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Authors: Linda Wisdom

Hotel Hex

BOOK: Hotel Hex
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54

 

HOTEL HEX

Linda Wisdom

A JOYRIDE ROMANCE

 

Published by Joyride Books, PO Box 258, La Honda, CA, 94020

 

Copyright © October 31, 2012

 

All rights reserved. No part of this book may be reproduced or transmitted in any form or by any means, electronic or mechanical, including photocopying, recording or by any information storage and retrieval system, without the written permission of the Publisher, except where permitted by law.

 

ISBN: 978-1-937791-63-6

 

Cover by Rae Monet

 

HOTEL HEX

By Linda Wisdom

 

Chapter 1

 

“What a
lovely
destination for a
romantic
getaway, Nick,” Jazz cooed, as she stared at the four-story gray stone monstrosity known as their destination. Her moss green eyes sparked with not-so-nice magick. “I haven’t seen anything this atmospheric since watching Chiller’s all night slasher marathon. When does the psychotic killer appear?”

Nick winced as her razor-sharp tone tore through his brain.

“It’s like revisiting the 1500s. You remember those days, don’t you, Nikolai? Dark days that included smoky fireplaces, chamber pots, and a lack of any kind of hygiene,” she continued, bestowing her patented
you are so undead to me right now
look on him. “Why you wouldn’t even know we’re in the Hollywood Hills of the 21
st
century. And just like magick we have pouring rain and hail the size of basketballs. Yet it was sunny and eighty degrees when we drove down Wilshire Blvd barely twenty minutes ago. You would think we stumbled into middle of one of those creepy storms in merry olde England.” Her smile flashed fiery darts.

Nick took a quick look at her hands to make sure there wasn’t any witchflame hovering there. When his hexy lady was mad, she tended to bring on fireballs and sometimes thunder and lightning. He slowly guided his black Navigator between the open ornate iron gates and down the muddy track to the hotel’s entrance. He’d barely stopped before Jazz’s hand was on the door handle.

“Rain, rain, go away, come again another day. Because I say so, damn it!” Jazz ordered, as she pushed open the driver’s side door. “Hey!” She ducked as what felt like the entire contents of the Arctic Ocean dumped on her head. “Damn it, that spell should have worked! Wet begone, damn it!” Her drenched look didn’t change and her mood only grew darker. 

“Do you wish assistance with your luggage, madam?” The voice was like cut glass on the senses.

Jazz screamed and would have fallen in the gooey mud if Nick hadn’t flashed to her side and grabbed her arm while she fought to keep her balance. She turned her head toward the speaker.

The seven-foot zombie standing in front of them was garbed in a moth-eaten bellhop uniform circa early 1900s, complete with a round tattered green felt cap on his gray-skinned head. One milky eye rolled in one direction while the other looked ready to pop out of his ash-skinned skull at any second.

She spun around to face her vampire honey bun. “And a zombie. Oh yes, it gets better by the minute.” She made her way to the front steps, her boots sinking into the mud.

Nick held onto the Navigator’s doorway and slammed his forehead against the metal, leaving forehead-size dents. “Stake me,” he muttered. “Just stake me now.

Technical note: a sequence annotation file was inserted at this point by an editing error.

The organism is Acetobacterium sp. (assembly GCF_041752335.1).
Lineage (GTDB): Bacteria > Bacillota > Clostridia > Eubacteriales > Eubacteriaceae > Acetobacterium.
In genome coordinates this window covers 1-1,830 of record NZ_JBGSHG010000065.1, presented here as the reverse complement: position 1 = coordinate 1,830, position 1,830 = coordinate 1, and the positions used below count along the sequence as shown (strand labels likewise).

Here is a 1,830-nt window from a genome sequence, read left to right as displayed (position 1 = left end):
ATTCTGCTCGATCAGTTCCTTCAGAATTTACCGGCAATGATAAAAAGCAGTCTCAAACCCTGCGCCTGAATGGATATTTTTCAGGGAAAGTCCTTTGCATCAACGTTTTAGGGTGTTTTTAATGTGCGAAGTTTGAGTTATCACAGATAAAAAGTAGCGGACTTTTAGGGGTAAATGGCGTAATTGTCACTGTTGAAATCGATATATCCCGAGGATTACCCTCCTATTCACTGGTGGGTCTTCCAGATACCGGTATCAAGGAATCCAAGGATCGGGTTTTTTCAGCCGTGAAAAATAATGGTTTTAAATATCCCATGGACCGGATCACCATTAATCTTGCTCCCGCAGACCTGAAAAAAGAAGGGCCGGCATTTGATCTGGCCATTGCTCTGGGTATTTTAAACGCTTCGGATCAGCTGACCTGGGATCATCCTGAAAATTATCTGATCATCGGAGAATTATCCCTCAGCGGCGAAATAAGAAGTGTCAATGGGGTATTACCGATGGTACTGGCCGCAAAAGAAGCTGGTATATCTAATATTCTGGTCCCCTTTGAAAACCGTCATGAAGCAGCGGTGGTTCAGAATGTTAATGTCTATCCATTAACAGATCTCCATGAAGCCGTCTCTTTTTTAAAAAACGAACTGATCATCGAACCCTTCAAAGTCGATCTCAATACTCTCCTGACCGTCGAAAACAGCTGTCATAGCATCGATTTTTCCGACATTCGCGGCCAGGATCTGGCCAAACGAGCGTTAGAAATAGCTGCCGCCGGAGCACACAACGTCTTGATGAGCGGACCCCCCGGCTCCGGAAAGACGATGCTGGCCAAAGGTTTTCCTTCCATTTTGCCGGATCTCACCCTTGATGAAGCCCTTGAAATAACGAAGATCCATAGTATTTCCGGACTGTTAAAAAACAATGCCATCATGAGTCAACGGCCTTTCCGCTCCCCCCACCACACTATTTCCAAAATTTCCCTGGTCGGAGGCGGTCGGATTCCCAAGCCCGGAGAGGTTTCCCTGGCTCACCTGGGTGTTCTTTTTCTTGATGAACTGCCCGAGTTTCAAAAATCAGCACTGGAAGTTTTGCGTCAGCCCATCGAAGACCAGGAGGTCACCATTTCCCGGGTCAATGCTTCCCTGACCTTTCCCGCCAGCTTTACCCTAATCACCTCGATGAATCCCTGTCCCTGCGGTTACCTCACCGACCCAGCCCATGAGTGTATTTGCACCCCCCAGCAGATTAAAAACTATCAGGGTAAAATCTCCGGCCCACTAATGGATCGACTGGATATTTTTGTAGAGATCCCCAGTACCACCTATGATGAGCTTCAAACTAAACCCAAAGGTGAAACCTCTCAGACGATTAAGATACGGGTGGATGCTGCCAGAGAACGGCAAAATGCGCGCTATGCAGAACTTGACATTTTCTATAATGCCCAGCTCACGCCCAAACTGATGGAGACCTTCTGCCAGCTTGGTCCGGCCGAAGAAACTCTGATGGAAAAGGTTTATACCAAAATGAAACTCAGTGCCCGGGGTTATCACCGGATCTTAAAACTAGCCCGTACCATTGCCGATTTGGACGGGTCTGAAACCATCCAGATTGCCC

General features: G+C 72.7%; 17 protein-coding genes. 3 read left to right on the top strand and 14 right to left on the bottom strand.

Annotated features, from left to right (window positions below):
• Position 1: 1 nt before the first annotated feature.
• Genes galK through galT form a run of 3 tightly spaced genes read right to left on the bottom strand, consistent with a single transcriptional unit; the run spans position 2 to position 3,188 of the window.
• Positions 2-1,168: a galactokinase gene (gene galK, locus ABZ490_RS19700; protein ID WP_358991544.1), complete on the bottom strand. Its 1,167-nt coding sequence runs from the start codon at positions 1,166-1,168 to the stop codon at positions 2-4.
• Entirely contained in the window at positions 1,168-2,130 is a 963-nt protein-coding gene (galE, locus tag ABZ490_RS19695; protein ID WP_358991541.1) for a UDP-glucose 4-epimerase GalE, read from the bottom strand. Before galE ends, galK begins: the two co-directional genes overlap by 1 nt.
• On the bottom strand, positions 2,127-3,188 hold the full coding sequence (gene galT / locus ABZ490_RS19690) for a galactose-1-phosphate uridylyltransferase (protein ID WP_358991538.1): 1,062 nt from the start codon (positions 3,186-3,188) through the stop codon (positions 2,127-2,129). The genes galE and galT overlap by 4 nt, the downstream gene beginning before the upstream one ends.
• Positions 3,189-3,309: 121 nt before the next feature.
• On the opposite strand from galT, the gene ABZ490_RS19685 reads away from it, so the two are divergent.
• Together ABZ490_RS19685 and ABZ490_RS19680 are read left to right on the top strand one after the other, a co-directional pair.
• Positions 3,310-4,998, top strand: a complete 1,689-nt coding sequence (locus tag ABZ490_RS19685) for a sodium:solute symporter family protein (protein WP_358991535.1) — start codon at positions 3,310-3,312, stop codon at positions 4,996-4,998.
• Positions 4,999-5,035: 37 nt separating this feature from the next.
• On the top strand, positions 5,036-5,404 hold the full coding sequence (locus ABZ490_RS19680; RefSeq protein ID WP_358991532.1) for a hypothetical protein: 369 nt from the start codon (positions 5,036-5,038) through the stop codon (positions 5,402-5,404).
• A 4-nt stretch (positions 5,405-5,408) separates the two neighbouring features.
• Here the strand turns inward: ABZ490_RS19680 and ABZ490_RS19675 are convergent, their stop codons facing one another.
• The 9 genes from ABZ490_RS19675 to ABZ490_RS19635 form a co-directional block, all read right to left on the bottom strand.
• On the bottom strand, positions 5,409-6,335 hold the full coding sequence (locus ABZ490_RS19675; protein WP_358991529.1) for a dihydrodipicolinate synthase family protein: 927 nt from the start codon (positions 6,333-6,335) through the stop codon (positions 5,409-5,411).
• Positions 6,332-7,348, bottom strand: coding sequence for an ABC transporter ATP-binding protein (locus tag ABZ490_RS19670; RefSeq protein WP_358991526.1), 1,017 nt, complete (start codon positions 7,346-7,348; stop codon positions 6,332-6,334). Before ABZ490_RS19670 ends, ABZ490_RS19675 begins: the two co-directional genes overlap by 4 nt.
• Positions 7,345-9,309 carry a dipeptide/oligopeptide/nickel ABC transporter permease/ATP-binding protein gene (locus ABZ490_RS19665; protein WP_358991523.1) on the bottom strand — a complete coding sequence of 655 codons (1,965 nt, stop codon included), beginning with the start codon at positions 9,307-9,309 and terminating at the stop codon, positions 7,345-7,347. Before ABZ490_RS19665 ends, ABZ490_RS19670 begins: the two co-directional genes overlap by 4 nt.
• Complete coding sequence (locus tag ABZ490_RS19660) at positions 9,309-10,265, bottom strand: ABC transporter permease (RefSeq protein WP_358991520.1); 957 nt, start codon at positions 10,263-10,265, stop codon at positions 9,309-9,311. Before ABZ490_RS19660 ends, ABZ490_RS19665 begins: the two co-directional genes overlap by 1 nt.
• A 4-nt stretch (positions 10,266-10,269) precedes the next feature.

The bellman held a three-fingered hand out to Nick. “If you’ll give me your keys, sir, I’ll get your bags inside and put your vehicle in the carriage house. I’m sure you’ll want to go on inside and get yourself warmed up. Don’t worry. I’m a very reliable driver.”

Jazz had already reached the door. She looked over her shoulder at Nick.

“I know,” he told her, grabbing the Coach bag that held the magickal supplies she never traveled without. He also picked up another bag that he knew carried items that were just as valuable to his dazzling witch. “This and your make up bag are to never leave my sight.” 

Nick had an easier time traveling across the gooey mud than Jazz did. The couple walked into the building where warmth wrapped them like a comforting blanket.

Jazz paused for a moment as she inhaled the homey scent of lavender and lemon polish that permeated the high-ceilinged entryway that had been turned into a pleasing-to-the-eye reception area. She briefly admired the mahogany table graced with a crystal vase of fresh flowers along with the crystal chandelier over the reception desk that sparkled like diamonds. Her cold and damp bones welcomed the hotel’s heat.

Memories of her short-lived career as a housemaid haunted her before she brushed them off. Best not to remember those two days of Hades that brought about a broken china vase and a grabby nobleman who soon sported a horrendous wart on the tip of his nose for the next five years. It was more than worth the five years added to her banishment from the Witches Academy to see the vain man cry for a good hour.

“At least the interior is better looking than the exterior,” she drawled.

“Oh my poor dears!” The silver-haired matron standing behind the desk clucked, her plump face showing distress. Her navy wool dress with its snowy white collars and cuffs was conservative but didn’t have the air of a uniform. “Welcome to Stonefield Manor. Such a terrible wicked day for your first view of our lovely hotel. You must be freezing.” Again she clucked over Jazz, helping her off with her coat and carefully draping it on a walnut coat tree. “The weatherman said we’d have a lovely day and instead we ended up with all this nasty rain that I swear chills one to the bone. You must be Ms. Tremaine and Mr. Gregory.” She smile broadly as she pulled an onyx plumed pen from a bronze holder and handed it to Jazz as she turned the registration book around.

As the witch accepted the pen she realized the body of the writing instrument was carved in the likeness of Puck, the Trickster. It took some doing to ensure her fingers didn’t touch any of the dangly parts that seemed to increase in size as she wielded the writing instrument. She quickly scribbled their names in the register and jammed the pen back into its base. As she did, Puck’s head swiveled in her direction and he wagged a tongue as long as his dangly parts at her along with a lascivious wink. She glared at the offending creature and flicked her fingers in his direction.

Ow!
Wincing in pain, he closed the eye that was streaming from a good dose of pepper magick just before he flipped her the finger. Nick grimaced and pulled out his own pen.

“You’re in luck. I registered for the both of us,” she told him.